Cystic Fibrosis: A Genetic Disease that Affects Secretory Glands

Cystic fibrosis is an inherited and chronic disease that affects secretory glands, resulting in excessive production of salty sweat and mucus. While in a healthy individual mucus is slippery and watery substance, in Cystic Fibrosis patients, it is sticky and thick. The mucus production and accumulation damage the lungs, digestive tract, sex organs, and pancreases. The most Cystic Fibrosis features are chronic digestive system problems and progressive damage to the respiratory system.

Depending on the patient’s age and characteristic, the severity and symptoms of the disease vary. Usually, mucus blocks the airways, causing bacterial infections and breathing difficulties in the lungs. Over time, the disease can cause chronic inflammation, wheezing and coughing, develop into permanent damage to the lungs, the formation of scar tissue, and cysts in the lungs.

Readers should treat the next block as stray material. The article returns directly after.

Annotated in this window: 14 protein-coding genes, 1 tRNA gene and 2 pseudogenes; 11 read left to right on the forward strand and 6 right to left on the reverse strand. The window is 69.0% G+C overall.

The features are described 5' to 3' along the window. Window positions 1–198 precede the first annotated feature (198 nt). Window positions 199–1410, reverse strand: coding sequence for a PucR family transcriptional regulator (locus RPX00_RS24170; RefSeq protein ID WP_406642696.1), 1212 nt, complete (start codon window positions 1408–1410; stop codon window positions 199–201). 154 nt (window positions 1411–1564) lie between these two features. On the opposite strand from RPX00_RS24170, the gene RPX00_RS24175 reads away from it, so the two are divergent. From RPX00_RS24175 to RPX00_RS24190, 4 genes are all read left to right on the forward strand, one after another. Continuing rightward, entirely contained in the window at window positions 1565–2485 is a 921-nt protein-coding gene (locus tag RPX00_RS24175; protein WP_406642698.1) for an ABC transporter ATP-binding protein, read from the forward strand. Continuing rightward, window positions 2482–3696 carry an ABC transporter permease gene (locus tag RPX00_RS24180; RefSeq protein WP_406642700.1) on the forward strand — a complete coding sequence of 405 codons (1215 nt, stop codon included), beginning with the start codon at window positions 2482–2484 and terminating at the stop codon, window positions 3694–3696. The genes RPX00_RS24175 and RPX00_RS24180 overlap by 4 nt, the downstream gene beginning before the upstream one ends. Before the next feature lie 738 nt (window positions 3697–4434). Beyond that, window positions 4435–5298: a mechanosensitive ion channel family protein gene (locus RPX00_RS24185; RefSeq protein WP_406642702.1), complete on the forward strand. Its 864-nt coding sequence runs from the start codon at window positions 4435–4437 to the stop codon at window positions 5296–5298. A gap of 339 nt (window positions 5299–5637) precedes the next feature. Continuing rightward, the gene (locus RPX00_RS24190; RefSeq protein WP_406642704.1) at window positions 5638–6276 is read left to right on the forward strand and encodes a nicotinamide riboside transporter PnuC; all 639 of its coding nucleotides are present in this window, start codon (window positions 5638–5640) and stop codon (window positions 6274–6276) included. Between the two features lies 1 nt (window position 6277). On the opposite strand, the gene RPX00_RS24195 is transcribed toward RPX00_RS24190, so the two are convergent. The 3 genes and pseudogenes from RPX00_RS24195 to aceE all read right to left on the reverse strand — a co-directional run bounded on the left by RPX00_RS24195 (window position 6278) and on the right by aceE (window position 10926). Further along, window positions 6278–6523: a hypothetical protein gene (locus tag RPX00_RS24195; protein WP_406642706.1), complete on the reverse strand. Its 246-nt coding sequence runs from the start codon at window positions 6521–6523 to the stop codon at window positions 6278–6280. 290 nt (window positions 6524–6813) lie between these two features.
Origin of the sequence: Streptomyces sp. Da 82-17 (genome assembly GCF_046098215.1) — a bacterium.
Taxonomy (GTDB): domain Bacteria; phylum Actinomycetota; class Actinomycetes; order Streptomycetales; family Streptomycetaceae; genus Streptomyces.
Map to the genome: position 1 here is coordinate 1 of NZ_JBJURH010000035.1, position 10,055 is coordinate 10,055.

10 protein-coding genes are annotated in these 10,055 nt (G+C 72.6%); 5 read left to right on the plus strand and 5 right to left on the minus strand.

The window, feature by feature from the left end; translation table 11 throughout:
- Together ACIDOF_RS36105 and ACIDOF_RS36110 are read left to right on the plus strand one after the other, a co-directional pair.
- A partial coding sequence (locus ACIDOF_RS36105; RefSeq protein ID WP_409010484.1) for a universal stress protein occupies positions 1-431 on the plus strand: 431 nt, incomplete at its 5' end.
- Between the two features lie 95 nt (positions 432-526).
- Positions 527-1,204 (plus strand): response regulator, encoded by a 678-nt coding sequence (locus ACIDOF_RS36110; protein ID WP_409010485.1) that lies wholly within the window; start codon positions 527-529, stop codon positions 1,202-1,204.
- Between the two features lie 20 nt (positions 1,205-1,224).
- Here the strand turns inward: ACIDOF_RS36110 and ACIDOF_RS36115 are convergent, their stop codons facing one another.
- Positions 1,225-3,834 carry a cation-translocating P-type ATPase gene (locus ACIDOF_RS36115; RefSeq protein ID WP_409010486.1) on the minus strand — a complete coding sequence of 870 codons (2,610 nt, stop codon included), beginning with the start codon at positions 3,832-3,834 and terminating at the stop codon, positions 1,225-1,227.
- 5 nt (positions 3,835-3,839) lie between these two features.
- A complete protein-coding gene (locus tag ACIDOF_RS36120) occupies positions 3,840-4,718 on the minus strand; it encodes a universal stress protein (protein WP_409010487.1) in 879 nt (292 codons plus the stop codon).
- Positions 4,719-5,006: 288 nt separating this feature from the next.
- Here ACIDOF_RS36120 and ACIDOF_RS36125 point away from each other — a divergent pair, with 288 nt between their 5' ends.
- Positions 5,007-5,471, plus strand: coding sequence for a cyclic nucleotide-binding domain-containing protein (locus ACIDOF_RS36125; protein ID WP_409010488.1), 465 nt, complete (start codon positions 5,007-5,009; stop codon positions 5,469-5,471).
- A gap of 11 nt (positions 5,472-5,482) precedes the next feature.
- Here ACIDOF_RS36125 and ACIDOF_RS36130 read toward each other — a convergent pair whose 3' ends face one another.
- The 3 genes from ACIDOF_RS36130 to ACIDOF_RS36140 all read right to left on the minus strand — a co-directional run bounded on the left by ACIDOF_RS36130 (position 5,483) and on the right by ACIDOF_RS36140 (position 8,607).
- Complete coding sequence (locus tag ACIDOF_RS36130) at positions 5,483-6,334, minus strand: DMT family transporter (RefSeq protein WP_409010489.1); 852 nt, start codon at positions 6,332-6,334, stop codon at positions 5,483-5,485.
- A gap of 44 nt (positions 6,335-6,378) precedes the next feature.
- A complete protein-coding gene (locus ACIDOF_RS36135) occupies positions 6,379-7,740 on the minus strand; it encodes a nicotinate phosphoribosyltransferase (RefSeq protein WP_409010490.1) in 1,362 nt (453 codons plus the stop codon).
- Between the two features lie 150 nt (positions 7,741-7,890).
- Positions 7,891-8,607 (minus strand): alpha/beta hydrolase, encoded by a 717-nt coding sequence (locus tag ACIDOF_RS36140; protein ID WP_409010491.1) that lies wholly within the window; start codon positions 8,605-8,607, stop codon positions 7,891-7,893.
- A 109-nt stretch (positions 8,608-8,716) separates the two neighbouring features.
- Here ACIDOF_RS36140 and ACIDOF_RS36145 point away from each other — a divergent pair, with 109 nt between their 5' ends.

Cystic Fibrosis of occurs when there is an alteration in the cystic fibrosis transmembrane conductance regulator (CFTR) , a gene responsible for moving negatively charged particles called chloride ions out and into the cells. The element chloride is derived from sodium chloride. The component has important roles in a cell, such as regulating chloride ions that control the movement of water in tissue, a function that enables a healthy person to produce thin, freely flowing mucus. Due to the disease, the chloride does not properly control the flow of water and chloride ions through the cell. Consequently, cells near the lungs and other organs produce sticky and thick mucus.



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